Glioblastoma is the most common and aggressive primary brain tumour. However, not all intracranial tumours are glioblastomas:
percents of brain tumors
new cases per year worldwide
Very often, it is the general practitioner or the emergency doctor who, after having made an initial diagnosis, will prescribe the following examinations coupled with a consultation with a specialist (neurologists and neurosurgeons):
The median age at diagnosis is 65 years for men and 67 years for women in 2018.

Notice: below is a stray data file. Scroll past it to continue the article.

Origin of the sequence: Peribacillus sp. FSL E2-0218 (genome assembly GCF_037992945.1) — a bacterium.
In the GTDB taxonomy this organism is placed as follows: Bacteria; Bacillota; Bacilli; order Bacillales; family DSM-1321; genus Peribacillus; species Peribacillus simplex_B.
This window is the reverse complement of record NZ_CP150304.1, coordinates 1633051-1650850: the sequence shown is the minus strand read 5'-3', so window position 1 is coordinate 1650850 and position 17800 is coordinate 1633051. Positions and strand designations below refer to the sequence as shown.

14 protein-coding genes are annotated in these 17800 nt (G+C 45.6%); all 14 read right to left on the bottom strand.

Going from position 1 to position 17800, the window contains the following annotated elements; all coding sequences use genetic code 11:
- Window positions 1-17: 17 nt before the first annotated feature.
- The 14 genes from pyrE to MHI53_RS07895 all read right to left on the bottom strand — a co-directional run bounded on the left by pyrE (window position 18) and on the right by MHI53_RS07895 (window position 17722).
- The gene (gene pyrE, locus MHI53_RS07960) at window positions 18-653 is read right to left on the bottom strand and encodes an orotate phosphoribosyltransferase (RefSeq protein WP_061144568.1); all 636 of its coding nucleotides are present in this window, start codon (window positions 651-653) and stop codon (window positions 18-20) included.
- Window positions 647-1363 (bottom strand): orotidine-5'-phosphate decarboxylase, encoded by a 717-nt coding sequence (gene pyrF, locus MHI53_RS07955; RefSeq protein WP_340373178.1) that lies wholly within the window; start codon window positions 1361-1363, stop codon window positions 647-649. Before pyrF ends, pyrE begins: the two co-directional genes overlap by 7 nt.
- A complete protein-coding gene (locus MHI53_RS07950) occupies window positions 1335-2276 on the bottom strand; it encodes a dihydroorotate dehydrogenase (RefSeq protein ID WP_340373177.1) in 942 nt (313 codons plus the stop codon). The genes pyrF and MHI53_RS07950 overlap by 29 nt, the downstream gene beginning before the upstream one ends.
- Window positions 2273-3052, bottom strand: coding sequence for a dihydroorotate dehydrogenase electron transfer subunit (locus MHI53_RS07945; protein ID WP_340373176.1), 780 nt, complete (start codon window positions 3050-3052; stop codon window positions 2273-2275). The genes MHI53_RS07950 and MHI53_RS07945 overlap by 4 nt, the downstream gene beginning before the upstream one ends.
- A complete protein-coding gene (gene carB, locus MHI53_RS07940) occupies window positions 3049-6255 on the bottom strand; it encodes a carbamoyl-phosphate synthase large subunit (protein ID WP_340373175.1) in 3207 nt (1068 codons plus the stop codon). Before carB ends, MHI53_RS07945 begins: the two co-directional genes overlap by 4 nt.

The first step in treatment is often to remove as much of the tumor as possible. Surgery is almost always followed by radiation. To date, however, the various treatments have not prevented an almost systematic recurrence within 12 months.
The complexity and heterogeneity of glioblastomas have not allowed the emergence of therapeutic innovations in recent years, and their management has remained virtually unchanged for almost twenty years.
The primary objective is to improve the quality of life of as many patients as possible, for whom ExOlin® combined with the GC01 peptide, developed by GlioCure, would represent a hope for a more effective therapy